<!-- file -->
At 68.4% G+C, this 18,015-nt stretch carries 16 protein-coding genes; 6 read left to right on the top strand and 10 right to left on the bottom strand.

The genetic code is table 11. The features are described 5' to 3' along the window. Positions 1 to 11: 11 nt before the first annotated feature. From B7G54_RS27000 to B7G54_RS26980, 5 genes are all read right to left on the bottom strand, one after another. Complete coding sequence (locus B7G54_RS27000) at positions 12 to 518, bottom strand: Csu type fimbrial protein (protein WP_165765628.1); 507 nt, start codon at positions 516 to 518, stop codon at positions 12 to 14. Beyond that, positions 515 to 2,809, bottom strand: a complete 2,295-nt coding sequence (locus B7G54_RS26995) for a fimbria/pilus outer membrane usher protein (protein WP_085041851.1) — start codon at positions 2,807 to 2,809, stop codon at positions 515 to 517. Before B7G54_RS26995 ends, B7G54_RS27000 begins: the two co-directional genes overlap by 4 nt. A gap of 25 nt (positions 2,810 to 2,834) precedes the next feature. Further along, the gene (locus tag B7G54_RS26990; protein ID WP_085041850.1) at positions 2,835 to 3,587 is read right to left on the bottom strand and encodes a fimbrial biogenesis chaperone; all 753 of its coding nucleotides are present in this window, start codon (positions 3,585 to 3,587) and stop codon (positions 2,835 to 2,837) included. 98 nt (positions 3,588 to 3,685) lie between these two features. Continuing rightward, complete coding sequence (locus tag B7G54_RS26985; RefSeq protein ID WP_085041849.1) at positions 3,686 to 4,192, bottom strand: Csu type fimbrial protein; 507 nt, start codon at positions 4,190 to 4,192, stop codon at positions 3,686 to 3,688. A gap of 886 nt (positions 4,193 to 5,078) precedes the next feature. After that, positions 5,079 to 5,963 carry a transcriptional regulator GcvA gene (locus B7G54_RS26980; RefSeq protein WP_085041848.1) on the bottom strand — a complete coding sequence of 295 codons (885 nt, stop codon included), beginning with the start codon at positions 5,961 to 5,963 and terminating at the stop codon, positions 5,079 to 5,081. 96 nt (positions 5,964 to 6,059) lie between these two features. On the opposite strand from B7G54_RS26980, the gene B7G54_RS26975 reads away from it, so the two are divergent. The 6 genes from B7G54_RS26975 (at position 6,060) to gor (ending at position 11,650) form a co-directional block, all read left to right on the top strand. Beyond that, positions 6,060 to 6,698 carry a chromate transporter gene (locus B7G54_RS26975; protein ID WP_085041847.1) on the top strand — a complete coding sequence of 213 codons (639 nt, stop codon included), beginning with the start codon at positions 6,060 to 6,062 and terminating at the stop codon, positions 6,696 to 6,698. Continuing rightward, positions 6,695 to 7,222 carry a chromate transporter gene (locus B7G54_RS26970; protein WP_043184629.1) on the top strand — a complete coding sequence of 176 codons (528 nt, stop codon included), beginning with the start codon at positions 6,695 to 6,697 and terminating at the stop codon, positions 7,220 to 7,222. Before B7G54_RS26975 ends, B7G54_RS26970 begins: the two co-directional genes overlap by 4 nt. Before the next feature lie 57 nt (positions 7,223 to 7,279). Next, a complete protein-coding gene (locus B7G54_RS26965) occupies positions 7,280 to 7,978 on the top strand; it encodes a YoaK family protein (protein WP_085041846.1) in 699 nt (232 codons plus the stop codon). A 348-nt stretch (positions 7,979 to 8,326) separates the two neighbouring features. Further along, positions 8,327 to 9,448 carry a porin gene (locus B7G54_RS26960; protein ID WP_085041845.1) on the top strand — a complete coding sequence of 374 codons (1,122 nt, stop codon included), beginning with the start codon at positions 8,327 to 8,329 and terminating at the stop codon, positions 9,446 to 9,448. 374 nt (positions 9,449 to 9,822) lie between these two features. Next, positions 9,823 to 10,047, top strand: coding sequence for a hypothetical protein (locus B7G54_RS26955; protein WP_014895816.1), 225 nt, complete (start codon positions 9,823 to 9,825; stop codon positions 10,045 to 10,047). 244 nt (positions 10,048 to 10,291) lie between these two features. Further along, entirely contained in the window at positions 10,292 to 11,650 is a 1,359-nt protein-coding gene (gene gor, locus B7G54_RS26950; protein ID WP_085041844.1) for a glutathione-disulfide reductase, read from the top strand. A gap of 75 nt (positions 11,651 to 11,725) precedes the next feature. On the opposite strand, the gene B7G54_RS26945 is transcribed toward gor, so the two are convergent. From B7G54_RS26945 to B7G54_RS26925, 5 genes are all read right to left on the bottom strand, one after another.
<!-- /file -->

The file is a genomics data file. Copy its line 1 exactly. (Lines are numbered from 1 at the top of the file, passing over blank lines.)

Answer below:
At 68.4% G+C, this 18,015-nt stretch carries 16 protein-coding genes; 6 read left to right on the top strand and 10 right to left on the bottom strand.